Thrift has had a lot of experience grappling with the downside, both on and off the field. His father died in 1962, before Syd got a chance to show him just how savory a soup could be made from a baseball. Three years later, Thrift's second son, Mark, was born with severe brain damage. He is now a patient at the Northern Virginia Training Center in Fairfax. "I never knew how to handle what happened," says Thrift. "The bitterness was just in me after that. I have no excuses for some of the things I've said or done. Those were things said by a bitter man. I guess I have a certain kind of personality, and Mark—it just compounded it. I felt guilty when I was at home. I felt guilty when I was on the road. I punished myself in the end."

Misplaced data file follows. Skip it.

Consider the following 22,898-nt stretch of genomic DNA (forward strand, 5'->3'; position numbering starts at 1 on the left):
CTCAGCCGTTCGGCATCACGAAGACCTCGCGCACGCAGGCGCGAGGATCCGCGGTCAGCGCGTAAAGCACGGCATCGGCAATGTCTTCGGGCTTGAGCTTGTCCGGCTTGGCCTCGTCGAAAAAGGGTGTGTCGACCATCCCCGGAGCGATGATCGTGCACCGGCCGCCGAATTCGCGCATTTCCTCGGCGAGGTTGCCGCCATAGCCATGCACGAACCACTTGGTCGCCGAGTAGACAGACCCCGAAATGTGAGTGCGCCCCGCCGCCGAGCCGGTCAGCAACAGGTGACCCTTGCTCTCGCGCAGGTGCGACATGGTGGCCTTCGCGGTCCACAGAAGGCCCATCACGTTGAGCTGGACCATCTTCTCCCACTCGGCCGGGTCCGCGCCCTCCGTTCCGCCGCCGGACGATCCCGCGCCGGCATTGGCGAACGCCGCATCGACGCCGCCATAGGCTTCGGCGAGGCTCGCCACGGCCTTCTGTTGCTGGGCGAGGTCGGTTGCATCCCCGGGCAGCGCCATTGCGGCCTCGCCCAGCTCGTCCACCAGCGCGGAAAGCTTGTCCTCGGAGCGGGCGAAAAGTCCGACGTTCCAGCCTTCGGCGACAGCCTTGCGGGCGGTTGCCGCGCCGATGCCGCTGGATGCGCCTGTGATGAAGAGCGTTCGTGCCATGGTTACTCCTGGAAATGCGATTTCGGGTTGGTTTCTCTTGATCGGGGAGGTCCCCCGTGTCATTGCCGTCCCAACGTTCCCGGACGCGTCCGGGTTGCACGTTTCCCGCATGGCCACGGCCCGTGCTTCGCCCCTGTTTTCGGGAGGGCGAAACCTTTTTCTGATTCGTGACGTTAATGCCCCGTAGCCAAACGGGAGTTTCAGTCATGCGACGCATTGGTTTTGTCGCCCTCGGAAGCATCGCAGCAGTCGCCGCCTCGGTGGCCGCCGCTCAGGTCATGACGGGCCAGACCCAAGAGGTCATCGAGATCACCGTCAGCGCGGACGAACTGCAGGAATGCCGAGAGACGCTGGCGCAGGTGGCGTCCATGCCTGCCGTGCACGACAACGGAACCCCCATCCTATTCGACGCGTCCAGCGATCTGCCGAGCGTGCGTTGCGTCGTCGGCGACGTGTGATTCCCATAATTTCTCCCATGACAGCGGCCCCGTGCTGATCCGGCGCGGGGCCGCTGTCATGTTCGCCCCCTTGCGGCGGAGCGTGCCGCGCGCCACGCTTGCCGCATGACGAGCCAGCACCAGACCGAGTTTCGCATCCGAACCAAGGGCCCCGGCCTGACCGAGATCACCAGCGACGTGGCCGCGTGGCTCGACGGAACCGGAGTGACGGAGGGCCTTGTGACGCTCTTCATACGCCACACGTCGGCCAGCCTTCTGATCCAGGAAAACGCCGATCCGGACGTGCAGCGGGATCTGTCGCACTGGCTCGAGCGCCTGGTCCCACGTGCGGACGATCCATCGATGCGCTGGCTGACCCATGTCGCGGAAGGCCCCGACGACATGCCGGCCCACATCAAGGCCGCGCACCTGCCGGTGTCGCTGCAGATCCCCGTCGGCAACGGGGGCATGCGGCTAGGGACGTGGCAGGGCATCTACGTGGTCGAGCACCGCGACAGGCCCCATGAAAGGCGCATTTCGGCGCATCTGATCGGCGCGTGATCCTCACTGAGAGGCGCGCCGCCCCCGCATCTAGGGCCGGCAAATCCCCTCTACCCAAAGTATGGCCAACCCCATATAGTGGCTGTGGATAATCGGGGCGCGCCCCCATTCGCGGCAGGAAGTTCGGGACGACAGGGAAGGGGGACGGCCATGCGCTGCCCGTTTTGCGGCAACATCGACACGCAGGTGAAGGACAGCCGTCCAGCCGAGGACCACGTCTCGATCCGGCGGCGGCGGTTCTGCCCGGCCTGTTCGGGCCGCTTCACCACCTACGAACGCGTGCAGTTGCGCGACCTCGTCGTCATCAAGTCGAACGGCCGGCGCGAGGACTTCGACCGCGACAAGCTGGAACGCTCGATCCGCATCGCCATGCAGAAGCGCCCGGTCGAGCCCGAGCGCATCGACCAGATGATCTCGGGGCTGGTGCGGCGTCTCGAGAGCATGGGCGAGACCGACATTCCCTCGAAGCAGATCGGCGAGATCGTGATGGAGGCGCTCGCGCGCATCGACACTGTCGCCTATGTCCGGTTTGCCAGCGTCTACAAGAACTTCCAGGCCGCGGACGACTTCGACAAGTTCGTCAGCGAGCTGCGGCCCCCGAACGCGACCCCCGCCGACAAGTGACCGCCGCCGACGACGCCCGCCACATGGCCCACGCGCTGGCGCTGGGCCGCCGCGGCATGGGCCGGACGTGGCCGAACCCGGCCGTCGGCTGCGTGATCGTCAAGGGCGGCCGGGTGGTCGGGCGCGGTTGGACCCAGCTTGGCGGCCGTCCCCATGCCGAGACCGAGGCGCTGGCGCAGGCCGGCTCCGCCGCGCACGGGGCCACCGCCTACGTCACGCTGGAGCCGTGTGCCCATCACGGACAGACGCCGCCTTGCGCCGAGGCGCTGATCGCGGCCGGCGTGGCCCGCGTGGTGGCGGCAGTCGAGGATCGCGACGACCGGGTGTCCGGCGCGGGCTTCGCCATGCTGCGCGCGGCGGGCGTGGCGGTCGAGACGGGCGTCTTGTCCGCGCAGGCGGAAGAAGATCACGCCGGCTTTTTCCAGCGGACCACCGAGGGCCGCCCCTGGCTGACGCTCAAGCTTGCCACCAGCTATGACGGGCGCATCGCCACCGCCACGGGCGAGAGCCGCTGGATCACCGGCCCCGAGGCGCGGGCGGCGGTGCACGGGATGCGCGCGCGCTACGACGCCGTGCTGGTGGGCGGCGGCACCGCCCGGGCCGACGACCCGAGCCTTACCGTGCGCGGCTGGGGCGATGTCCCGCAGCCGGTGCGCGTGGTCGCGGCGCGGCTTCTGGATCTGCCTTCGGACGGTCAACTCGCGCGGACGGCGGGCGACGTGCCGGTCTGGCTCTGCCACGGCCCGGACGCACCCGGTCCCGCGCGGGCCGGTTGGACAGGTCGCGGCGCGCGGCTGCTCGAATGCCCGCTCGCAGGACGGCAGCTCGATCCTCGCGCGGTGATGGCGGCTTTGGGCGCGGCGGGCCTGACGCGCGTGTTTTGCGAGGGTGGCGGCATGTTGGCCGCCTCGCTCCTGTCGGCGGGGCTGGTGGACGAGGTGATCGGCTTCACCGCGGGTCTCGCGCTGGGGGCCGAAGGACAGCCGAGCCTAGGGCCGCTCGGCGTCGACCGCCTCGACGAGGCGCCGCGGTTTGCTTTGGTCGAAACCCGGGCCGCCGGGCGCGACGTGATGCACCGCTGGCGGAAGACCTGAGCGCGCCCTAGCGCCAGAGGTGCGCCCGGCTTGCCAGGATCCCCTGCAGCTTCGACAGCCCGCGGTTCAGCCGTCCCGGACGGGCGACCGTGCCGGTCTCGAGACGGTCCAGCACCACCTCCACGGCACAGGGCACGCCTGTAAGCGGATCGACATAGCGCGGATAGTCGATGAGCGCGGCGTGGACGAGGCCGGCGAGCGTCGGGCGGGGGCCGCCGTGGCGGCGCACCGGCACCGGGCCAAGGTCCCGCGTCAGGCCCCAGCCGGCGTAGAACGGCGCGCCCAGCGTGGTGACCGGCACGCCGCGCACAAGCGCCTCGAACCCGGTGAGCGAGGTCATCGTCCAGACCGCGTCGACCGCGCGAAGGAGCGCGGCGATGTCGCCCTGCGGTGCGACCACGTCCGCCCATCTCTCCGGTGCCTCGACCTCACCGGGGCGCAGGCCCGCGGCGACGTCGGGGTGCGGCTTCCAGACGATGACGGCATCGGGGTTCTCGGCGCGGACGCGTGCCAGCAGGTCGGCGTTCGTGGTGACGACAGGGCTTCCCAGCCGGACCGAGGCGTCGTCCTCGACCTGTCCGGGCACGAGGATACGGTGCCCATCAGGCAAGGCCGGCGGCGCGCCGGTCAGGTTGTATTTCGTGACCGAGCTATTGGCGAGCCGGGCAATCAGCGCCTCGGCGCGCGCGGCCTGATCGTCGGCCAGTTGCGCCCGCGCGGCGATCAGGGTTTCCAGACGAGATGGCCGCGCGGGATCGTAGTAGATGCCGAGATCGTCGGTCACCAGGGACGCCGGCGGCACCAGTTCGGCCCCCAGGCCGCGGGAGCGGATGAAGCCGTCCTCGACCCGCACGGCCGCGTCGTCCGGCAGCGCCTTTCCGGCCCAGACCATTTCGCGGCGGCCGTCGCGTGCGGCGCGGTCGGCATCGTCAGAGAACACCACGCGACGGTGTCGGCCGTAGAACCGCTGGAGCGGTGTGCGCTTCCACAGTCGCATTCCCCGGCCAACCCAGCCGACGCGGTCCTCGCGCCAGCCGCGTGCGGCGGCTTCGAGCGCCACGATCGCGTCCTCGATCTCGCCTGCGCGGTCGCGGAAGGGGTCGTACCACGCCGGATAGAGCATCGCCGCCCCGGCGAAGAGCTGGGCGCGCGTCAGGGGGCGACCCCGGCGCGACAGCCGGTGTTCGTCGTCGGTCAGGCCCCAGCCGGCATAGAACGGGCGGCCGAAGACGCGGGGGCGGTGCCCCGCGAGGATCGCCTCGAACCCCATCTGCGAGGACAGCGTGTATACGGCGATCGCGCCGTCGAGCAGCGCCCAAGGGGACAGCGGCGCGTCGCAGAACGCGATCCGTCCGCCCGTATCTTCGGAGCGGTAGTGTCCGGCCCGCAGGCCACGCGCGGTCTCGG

Thrift left baseball in 1976 because h" felt his priorities had become messed up "I'd been around other people's kids al my life, and I hadn't seen my own growing up," he recalls. "Baseball was not only my number 1 priority, it was my number 2 and 3 priorities, too. I finally realized it's got to be God, then family, then your job."
In '76 Thrift heard a speech by Dallas Cowboys coach Tom Landry on talent and the commitment to excellence and it inspired Thrift to put his career—and his life, for that matter—in perspective. Since talent is not man-made, it was presumptuous to credit himself with seeing what all the idiots in baseball couldn't see, or to blame himself for fathering a son who has never said a word. "I don't owe what I know to any one man, and I can't take any credit for it myself," says Thrift. "Talent is like a bestowal, a gift. It's up to you to recognize the gift and train it."